Asked for comment, SFA spokesperson Preya Samsundar provided a statement tying the spending to Trump’s broader legal—and therefore political—liabilities.
“While Donald Trump’s campaign is focused on funding attorneys and legal fees, Nikki Haley is focused on winning the nomination, defeating Joe Biden and enacting conservative policies. Trump’s spending is proof he’s only concerned about himself and his legal bills, and why he will lose to Joe Biden for the second time in a row,” Samsundar said.
Of course, Haley’s stinging loss to literally “none of these candidates” in Nevada on Tuesday raises the possibility that her offensive pivot could be far too late, when no amount of money might make a difference.
While Haley resurrected her own old political ghosts early in the campaign by touting her spotty accounting career, for better or worse, she’s not allowed to run the super PAC. They work independently of campaigns.
At the same time, Trump’s various legal predicaments have escalated on seemingly every front, and with those outlays poised only to increase, his operation’s cost-efficiency appears to have little hope of righting itself; he has instead extended the costs of his legal burdens to his super PAC.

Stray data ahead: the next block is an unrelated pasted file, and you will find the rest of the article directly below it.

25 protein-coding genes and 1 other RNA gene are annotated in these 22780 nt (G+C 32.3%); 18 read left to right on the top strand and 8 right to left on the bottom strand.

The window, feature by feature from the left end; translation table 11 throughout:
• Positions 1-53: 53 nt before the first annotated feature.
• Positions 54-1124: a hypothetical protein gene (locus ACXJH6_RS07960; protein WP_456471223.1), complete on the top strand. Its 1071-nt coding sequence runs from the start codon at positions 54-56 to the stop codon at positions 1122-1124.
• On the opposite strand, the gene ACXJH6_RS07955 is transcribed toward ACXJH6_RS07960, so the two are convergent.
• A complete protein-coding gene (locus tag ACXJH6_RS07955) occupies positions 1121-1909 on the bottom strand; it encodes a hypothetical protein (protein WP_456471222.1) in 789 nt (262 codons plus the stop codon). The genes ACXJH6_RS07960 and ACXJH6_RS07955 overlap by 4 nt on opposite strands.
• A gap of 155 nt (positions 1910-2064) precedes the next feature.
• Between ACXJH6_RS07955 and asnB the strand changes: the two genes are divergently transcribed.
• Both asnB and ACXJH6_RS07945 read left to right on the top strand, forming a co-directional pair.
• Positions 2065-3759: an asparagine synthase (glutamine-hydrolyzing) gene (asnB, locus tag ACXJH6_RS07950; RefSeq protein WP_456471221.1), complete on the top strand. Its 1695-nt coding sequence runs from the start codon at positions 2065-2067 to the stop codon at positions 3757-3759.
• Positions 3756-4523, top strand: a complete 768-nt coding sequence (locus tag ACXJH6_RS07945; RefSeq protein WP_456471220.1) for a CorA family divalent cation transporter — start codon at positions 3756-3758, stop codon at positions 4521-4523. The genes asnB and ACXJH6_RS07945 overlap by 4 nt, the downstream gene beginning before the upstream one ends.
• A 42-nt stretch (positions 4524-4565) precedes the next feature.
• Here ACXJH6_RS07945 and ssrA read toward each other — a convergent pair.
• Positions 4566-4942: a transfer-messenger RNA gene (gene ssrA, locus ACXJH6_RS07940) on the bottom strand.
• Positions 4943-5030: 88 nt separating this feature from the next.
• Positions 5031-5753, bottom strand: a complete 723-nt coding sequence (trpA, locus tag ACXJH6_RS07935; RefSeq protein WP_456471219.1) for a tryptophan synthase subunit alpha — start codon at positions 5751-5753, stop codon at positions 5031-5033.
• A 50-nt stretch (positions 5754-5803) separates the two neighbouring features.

In fact, that’s the main reason MAGA Inc’s efficiency appears so low—it has a built-in debt to Trump for his legal costs, and has yet to make good on it.
The debt comes in the form of a whopping $60 million refund that the former president demanded from MAGA Inc shortly after his first indictment last spring. Trump was recalling every last dime of the seed money that his “Save America” leadership PAC had planted in MAGA Inc just ahead of his candidacy announcement. Absent that refund, Save America would have gone bust months ago from his legal costs alone. (Legal experts allege that the initial Save America donations were illegal to begin with.)
Even with a $120 million head start after Trump left office, Save America only had $5.1 million on hand at the end of 2023—a year that saw more than $50 million in attorney fees, and less than $10 million raised from donors. MAGA Inc chose to parcel out the refund in $5 million monthly installments, returning $42.5 million by year’s end. This means that, at the start of 2024, MAGA Inc had a built-in, invisible debt to Trump of $17.5 million—a commitment that canceled out roughly three of every four dollars the super PAC had in the bank, leaving about $6.5 million to call its own.
In response to a comment request, MAGA Inc spokesperson Alex Pfeiffer provided a statement dismissing the legal refund issue as an “apples to oranges” comparison to true spending. He instead highlighted his group’s return-on-investment with voters.